The European wildcat, a distant relative of domesticated cats, looks like a large tabby with long legs and a thick, black-tipped tail.
A researcher placed heat and motion sensing cameras in the forest around Mount Etna in Sicily to take 70 pictures of the wildcats over a period of four months.
The European wildcat is at risk of interbreeding with domestic cats, researchers say. Scotland and Hungary both have high hybridization rates, whereas Spain, Portugal and Germany have fewer reported cases.
Female wildcats raise kittens that, like their parents, have distinct markings that distinguish them from domesticated tabby cats. European wildcats have a black stripe that runs along their back and stops at their tail, and have thicker and wavier stripes on the back of their necks than tabbies do.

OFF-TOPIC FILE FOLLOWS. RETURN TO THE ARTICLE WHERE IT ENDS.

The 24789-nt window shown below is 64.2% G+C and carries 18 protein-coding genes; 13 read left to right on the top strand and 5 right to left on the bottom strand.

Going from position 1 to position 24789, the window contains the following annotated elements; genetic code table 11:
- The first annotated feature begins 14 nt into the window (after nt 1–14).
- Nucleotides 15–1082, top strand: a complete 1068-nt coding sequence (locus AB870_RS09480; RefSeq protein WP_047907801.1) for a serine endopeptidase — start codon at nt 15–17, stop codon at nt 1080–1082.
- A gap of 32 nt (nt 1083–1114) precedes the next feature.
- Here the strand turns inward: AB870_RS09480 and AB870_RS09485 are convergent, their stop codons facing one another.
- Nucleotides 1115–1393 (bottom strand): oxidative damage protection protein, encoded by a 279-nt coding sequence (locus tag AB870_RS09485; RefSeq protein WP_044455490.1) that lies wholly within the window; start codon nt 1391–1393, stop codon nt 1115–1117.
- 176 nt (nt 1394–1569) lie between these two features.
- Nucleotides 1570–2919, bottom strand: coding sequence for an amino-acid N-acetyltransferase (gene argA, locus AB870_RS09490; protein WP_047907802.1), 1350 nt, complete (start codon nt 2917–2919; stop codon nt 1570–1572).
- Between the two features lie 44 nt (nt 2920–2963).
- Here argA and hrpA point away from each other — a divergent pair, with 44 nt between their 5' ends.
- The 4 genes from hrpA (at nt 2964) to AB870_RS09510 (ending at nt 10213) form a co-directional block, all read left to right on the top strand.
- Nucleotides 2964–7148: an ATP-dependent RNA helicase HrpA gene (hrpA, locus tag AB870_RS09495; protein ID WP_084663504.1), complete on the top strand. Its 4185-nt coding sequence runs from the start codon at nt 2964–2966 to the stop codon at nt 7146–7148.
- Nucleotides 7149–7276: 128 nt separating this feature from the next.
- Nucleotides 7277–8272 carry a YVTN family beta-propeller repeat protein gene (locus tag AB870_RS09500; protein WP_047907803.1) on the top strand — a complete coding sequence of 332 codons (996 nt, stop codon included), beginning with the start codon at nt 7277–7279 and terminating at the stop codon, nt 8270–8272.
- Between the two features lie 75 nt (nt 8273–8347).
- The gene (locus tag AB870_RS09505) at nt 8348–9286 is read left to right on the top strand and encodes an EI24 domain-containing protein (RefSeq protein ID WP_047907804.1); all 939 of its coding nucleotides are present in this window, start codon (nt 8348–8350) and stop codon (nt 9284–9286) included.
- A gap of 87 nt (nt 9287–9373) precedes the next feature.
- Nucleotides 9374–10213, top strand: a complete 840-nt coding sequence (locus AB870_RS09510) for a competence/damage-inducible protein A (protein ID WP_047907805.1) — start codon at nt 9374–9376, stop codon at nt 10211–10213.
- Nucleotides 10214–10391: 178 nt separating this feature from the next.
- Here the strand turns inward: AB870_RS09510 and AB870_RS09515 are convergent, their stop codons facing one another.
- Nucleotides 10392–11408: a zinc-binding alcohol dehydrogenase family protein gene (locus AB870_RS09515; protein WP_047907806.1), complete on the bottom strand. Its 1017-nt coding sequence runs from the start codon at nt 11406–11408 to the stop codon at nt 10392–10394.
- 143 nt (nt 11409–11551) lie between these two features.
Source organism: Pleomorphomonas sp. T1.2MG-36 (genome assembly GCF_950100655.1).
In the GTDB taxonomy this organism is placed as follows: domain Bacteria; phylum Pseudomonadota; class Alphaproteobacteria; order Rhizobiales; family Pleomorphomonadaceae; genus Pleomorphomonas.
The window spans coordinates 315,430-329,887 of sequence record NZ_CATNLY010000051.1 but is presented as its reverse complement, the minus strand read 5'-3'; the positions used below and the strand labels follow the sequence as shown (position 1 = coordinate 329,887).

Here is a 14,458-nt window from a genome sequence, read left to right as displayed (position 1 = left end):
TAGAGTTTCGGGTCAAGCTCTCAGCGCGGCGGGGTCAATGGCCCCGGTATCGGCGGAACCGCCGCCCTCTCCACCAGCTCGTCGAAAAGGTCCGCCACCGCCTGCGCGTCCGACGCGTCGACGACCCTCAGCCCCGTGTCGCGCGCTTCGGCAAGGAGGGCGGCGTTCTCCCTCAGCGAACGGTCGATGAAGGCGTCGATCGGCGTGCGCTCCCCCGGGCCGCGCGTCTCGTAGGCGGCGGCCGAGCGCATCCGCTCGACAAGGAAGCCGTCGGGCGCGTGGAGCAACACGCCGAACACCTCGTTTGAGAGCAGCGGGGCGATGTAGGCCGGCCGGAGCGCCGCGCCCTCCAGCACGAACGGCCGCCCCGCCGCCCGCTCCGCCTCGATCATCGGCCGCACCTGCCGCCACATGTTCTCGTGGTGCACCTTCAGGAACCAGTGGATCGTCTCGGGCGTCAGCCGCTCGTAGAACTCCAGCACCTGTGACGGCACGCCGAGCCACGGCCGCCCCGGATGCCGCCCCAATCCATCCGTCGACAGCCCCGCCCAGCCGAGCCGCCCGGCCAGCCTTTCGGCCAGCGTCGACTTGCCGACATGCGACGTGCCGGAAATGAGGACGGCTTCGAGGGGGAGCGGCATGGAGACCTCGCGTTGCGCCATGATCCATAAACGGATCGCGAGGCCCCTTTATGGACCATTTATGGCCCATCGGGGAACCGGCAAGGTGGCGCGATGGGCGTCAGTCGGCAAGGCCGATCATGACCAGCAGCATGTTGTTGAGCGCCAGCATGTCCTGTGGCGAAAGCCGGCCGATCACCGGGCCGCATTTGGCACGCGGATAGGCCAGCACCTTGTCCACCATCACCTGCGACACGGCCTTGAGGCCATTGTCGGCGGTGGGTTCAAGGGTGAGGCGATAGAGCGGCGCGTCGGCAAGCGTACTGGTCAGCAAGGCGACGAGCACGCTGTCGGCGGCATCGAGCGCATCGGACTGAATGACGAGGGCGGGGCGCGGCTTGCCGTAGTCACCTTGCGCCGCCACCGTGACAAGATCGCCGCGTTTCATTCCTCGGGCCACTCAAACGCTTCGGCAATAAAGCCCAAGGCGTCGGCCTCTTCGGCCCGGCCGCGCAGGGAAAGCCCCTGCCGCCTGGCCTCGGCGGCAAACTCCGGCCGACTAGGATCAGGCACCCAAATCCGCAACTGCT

Living The Good Life
The European wildcats that live on the active Etna volcano in Sicily may eat the wild rabbits that live in the area, says the study's principal researcher Stefano Anile.
Wildcats live throughout Europe, but this is the first study to find that a healthy number of the felines live on Mount Etna.
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Laura is the archaeology and Life's Little Mysteries editor at Live Science. She also reports on general science, including paleontology. Her work has appeared in The New York Times, Scholastic, Popular Science and Spectrum, a site on autism research. She has won multiple awards from the Society of Professional Journalists and the Washington Newspaper Publishers Association for her reporting at a weekly newspaper near Seattle. Laura holds a bachelor's degree in English literature and psychology from Washington University in St. Louis and a master's degree in science writing from NYU.